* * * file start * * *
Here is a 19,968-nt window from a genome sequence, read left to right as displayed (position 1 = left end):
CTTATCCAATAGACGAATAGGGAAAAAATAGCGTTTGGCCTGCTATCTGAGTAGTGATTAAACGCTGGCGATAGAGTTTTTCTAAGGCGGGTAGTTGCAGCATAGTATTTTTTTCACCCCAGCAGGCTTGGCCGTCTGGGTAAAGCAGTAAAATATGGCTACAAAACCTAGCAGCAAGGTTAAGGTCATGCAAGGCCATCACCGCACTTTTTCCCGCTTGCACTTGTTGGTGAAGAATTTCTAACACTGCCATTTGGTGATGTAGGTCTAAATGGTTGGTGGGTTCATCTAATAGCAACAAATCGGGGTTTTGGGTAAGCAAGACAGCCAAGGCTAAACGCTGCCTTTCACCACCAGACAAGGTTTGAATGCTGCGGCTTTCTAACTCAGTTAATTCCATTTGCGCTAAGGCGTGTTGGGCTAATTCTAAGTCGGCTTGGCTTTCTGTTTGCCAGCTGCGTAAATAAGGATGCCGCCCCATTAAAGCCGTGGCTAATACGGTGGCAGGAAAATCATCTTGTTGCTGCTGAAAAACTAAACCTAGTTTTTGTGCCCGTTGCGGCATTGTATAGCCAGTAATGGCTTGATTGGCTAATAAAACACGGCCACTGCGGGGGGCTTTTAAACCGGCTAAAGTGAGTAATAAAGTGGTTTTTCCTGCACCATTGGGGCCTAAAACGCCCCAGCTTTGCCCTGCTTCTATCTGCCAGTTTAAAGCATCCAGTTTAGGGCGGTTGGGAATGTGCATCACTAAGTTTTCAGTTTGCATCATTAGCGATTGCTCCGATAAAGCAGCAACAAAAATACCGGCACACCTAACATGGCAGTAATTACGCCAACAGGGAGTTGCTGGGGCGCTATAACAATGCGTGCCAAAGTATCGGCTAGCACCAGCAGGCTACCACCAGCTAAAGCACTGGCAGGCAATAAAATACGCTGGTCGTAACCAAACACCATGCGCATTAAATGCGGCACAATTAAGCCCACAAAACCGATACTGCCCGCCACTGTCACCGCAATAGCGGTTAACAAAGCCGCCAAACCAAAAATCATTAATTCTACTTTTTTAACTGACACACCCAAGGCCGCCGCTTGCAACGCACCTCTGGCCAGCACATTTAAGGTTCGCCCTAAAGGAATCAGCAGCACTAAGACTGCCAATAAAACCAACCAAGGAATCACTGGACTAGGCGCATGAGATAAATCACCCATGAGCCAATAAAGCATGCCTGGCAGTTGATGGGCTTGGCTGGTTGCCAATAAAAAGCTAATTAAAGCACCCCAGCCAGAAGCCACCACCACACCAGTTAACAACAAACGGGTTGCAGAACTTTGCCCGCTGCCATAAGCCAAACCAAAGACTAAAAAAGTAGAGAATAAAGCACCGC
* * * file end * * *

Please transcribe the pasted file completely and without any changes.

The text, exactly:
Here is a 19,968-nt window from a genome sequence, read left to right as displayed (position 1 = left end):
CTTATCCAATAGACGAATAGGGAAAAAATAGCGTTTGGCCTGCTATCTGAGTAGTGATTAAACGCTGGCGATAGAGTTTTTCTAAGGCGGGTAGTTGCAGCATAGTATTTTTTTCACCCCAGCAGGCTTGGCCGTCTGGGTAAAGCAGTAAAATATGGCTACAAAACCTAGCAGCAAGGTTAAGGTCATGCAAGGCCATCACCGCACTTTTTCCCGCTTGCACTTGTTGGTGAAGAATTTCTAACACTGCCATTTGGTGATGTAGGTCTAAATGGTTGGTGGGTTCATCTAATAGCAACAAATCGGGGTTTTGGGTAAGCAAGACAGCCAAGGCTAAACGCTGCCTTTCACCACCAGACAAGGTTTGAATGCTGCGGCTTTCTAACTCAGTTAATTCCATTTGCGCTAAGGCGTGTTGGGCTAATTCTAAGTCGGCTTGGCTTTCTGTTTGCCAGCTGCGTAAATAAGGATGCCGCCCCATTAAAGCCGTGGCTAATACGGTGGCAGGAAAATCATCTTGTTGCTGCTGAAAAACTAAACCTAGTTTTTGTGCCCGTTGCGGCATTGTATAGCCAGTAATGGCTTGATTGGCTAATAAAACACGGCCACTGCGGGGGGCTTTTAAACCGGCTAAAGTGAGTAATAAAGTGGTTTTTCCTGCACCATTGGGGCCTAAAACGCCCCAGCTTTGCCCTGCTTCTATCTGCCAGTTTAAAGCATCCAGTTTAGGGCGGTTGGGAATGTGCATCACTAAGTTTTCAGTTTGCATCATTAGCGATTGCTCCGATAAAGCAGCAACAAAAATACCGGCACACCTAACATGGCAGTAATTACGCCAACAGGGAGTTGCTGGGGCGCTATAACAATGCGTGCCAAAGTATCGGCTAGCACCAGCAGGCTACCACCAGCTAAAGCACTGGCAGGCAATAAAATACGCTGGTCGTAACCAAACACCATGCGCATTAAATGCGGCACAATTAAGCCCACAAAACCGATACTGCCCGCCACTGTCACCGCAATAGCGGTTAACAAAGCCGCCAAACCAAAAATCATTAATTCTACTTTTTTAACTGACACACCCAAGGCCGCCGCTTGCAACGCACCTCTGGCCAGCACATTTAAGGTTCGCCCTAAAGGAATCAGCAGCACTAAGACTGCCAATAAAACCAACCAAGGAATCACTGGACTAGGCGCATGAGATAAATCACCCATGAGCCAATAAAGCATGCCTGGCAGTTGATGGGCTTGGCTGGTTGCCAATAAAAAGCTAATTAAAGCACCCCAGCCAGAAGCCACCACCACACCAGTTAACAACAAACGGGTTGCAGAACTTTGCCCGCTGCCATAAGCCAAACCAAAGACTAAAAAAGTAGAGAATAAAGCACCGC